DON LEMON: Where is the evidence? I never said that.

JOAN WALSH: I don’t think Don was saying that.

LOWRY: Well you’re suggesting that Paul Ryan —

LEMON: I’m not suggesting anything.

LOWRY: — because of the money.

LEMON: I’m just reading the facts.

LOWRY: Okay, so the contributions have nothing to do with Paul Ryan’s conviction on guns? We agree on that?

LEMON: No, we don’t agree with that.

LOWRY: Okay. That’s the point I’m making. I’m sure he was pro —

LEMON: I’m not saying — you’re saying they’re secret gun controllers. I never intimated that.

LOWRY: Yes. You’re saying they’re bought off. So — if they’re — what are they being bought off to a position they don’t agree with it? Is that what you’re suggesting?

LEMON: Do you think they’re not influenced by the money?

LOWRY: No.

LEMON: Are you influenced by money?

LOWRY: Let’s talk about Paul Ryan.

LEMON: Do you know where your bread is butter?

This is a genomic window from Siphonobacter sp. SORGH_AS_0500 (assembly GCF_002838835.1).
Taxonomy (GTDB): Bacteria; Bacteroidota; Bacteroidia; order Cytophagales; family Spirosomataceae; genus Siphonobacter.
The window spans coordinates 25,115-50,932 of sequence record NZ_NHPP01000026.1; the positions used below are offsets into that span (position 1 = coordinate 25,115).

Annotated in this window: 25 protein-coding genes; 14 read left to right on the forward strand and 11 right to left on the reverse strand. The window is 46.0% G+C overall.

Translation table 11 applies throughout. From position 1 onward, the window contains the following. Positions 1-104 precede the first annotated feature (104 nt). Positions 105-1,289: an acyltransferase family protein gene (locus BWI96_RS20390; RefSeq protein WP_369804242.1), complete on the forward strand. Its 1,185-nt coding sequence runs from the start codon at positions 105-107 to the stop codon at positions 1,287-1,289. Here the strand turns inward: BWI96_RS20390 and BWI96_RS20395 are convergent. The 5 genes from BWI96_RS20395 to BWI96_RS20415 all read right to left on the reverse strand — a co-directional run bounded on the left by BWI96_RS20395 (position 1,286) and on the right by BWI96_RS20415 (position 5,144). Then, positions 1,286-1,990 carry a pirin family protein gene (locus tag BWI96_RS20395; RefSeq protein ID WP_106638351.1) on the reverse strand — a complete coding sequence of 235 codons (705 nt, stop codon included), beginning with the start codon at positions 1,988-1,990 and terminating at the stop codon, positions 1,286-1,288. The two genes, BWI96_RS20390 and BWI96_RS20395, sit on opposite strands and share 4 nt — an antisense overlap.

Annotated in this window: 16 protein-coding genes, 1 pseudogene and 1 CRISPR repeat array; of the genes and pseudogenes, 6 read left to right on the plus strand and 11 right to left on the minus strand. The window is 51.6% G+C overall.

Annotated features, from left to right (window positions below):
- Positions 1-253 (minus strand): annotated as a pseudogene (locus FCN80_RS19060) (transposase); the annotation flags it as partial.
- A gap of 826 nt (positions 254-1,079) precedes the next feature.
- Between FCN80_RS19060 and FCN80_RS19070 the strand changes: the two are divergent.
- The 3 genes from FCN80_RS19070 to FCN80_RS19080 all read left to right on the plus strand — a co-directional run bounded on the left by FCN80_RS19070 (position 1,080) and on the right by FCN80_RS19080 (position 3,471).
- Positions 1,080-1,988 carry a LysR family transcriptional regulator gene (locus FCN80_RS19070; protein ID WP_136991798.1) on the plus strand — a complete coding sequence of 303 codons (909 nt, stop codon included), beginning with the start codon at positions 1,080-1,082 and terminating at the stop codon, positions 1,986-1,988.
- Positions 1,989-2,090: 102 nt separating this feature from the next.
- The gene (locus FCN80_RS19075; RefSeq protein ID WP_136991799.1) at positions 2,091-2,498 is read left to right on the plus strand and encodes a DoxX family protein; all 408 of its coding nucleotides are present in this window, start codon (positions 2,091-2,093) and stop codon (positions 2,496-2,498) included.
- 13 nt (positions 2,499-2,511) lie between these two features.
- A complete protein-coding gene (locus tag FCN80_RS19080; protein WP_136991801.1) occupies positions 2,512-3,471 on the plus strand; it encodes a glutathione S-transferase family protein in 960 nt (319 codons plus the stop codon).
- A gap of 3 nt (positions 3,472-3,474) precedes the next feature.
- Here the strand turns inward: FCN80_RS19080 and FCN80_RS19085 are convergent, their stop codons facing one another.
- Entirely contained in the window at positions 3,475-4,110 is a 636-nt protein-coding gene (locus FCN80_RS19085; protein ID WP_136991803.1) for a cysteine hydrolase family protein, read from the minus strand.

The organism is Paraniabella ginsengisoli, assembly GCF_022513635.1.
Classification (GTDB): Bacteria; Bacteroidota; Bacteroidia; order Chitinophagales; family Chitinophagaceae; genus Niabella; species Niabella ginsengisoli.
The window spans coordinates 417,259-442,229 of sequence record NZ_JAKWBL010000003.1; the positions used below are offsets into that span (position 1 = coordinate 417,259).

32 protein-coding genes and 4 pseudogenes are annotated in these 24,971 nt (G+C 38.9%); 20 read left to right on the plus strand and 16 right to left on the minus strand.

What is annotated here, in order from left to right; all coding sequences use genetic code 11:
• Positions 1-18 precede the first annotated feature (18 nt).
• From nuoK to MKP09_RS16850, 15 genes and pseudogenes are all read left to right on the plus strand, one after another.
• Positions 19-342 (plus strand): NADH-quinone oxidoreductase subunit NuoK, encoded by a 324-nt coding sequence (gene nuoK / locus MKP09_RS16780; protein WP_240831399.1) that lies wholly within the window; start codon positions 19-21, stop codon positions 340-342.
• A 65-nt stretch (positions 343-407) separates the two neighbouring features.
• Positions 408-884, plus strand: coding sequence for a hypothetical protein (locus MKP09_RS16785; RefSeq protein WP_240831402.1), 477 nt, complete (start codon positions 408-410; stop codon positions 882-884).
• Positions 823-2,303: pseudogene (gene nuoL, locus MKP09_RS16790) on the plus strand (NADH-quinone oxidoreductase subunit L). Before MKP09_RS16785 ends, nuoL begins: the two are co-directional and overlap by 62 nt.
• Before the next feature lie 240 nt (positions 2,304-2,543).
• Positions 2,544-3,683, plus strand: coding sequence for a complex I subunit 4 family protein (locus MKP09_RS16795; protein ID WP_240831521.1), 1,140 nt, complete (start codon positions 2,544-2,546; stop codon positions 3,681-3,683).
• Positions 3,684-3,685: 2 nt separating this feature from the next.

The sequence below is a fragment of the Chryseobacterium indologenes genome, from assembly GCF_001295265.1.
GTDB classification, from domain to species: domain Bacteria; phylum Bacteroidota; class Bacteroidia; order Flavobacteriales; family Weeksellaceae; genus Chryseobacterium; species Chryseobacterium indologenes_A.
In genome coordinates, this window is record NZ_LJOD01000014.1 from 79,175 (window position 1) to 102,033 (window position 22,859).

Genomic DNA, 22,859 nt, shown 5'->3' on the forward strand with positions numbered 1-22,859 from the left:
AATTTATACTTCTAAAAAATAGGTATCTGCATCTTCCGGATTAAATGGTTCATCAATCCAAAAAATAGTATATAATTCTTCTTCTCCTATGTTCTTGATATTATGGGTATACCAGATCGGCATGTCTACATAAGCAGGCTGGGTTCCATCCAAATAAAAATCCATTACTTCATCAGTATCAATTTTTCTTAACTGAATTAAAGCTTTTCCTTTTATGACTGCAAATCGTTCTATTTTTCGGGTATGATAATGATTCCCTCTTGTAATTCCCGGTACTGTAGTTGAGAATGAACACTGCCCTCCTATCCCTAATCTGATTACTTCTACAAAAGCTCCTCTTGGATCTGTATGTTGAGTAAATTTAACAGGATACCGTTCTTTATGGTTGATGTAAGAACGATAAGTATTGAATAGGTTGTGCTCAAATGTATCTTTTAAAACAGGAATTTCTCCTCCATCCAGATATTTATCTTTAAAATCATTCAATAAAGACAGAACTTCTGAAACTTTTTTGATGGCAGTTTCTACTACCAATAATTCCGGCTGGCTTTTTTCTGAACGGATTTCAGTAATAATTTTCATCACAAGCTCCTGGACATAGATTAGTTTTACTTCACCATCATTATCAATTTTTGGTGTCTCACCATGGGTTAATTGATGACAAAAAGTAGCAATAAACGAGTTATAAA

LOWRY: Let’s talk about Paul Ryan. You think he is a secret gun controller? He has always been in favor of gun control.

WALSH: No, no one is saying that why creating the straw person that is what. It’s not something either one of us would.

LOWRY: No. Well — How it the money relevant? So it’s a sincere conviction.

WALSH: The money is relevant, because they have an alliance, the money is relevant.

LEMON: The money is getting them elected.

WALSH: The money gets them elected.

LOWRY: The NRA supporting him because he’s pro-gun.

WALSH: They have come around to —

LEMON: I am looking at it that way.

WALSH: — absolutism version of the First Amendment where common sense gun laws don’t work.

LOWRY: What’s wrong?